Logitech MX Master 3 mouse review: Logitech sticks with a winning formula

I have two desktop Mac setups, one at home and one at the Macworld office (ah, going to the office, those were the days). Both those setups have Logitech mice. My work setup has the Performance Mouse MX that I’ve been using for over ten(!) years. At home, I have the original MX Master, which I’ve been using for four years. Suffice to say, I love these mice. They have a similar design that fits my hand beautifully, they feel great and are highly functional.

Logitech recently released the MX Master 3, the latest entry in its MX series that also works with the iPad. It has many of the same features as the two mice I’ve been using, but it has one design change that’s an improvement, making it a slightly better mouse.

Design and buttons

The MX Master 3 design doesn’t deviate much from previous MX mice, including the MX Master 2S, its predecessor, which I have not used. Made for the right hand (sorry, lefties), the Master 3 has a cradle for your thumb, and the body of the mouse rests under your palm. It’s a comfortable design for me, and I never experience any fatigue or discomfort. (For reference, I wear a large-size men’s glove.)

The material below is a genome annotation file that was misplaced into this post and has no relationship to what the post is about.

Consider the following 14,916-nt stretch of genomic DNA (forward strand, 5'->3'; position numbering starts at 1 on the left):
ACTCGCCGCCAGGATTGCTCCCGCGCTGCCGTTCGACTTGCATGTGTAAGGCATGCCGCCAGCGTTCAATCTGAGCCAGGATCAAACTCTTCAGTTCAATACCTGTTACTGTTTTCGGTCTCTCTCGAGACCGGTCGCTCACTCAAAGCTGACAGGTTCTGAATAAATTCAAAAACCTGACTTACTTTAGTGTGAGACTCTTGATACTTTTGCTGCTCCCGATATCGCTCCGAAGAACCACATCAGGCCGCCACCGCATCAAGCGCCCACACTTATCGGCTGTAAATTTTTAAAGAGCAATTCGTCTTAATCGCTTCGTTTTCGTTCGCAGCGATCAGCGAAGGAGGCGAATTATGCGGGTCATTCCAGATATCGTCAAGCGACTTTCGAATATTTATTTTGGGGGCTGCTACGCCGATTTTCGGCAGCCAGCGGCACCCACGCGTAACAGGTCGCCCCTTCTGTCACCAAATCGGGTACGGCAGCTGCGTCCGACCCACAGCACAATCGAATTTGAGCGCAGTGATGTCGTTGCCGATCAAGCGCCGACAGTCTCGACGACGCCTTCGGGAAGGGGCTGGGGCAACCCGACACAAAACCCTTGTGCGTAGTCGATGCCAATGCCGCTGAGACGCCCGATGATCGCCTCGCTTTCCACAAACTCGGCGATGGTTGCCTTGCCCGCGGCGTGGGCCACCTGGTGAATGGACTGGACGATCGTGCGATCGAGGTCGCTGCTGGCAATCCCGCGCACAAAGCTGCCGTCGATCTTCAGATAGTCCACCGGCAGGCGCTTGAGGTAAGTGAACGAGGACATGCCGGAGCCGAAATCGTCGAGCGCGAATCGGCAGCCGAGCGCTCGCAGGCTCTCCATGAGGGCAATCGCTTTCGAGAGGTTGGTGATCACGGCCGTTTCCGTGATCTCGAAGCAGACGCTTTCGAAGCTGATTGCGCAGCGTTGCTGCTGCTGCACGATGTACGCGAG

In addition to the standard left and right mouse buttons, there are three buttons for your thumb: one at the base of the cradle, and back/forward (or undo/redo) buttons at the top. The predecessors to the MX Master 3 had the back/forward button behind the thumbwheel and stacked on top of each other, which I found awkward, so I didn’t use those buttons. But they’re now placed below the thumbwheel and in a more intuitive front and back alignment, which is an improvement.


lenty of button on the MX Master 3, and they’re all customizable.

The button at the base of the thumb cradle is a gesture button and it works in conjunction with a mouse gesture. For example, if you hold the button down and move the mouse up, it launches Mission Control.

The scrollwheel between the right and left mouse buttons (which itself is a button, too) can automatically switch from ratcheted scrolling to free spinning. It switches if you are, for example, quickly scrolling up or down a long webpage. While the switching works well, I prefer free spinning all the time. Fortunately, you can use the mode button below the scrollwheel to set the mode.

You can customize and also assign application-specific functions to all of the mouse buttons and the scroll wheels with Logitech’s software utility, Logi Options. It saves all of your settings to the cloud (you have to create an account with Logitech), so if you use the mouse with another device (more on that in a bit), your settings come with you. I tried the app with a developer beta of macOS Big Sur, and I wasn’t able to get the app to recognize the mouse. Logitech will probably have a Big Sur update ready when the OS is updated this fall.


Use the Logi Options app to customize all the buttons and scrollwheels.

Logitech claims that the MX Master 3’s battery can last up to 70 days. I’ve been using the mouse for nearly a month, and I haven’t had to recharge it. There’s a battery life indicator in Logitech’s software, but it would be nice if there was a quick view available though the Logitech menu bar icon.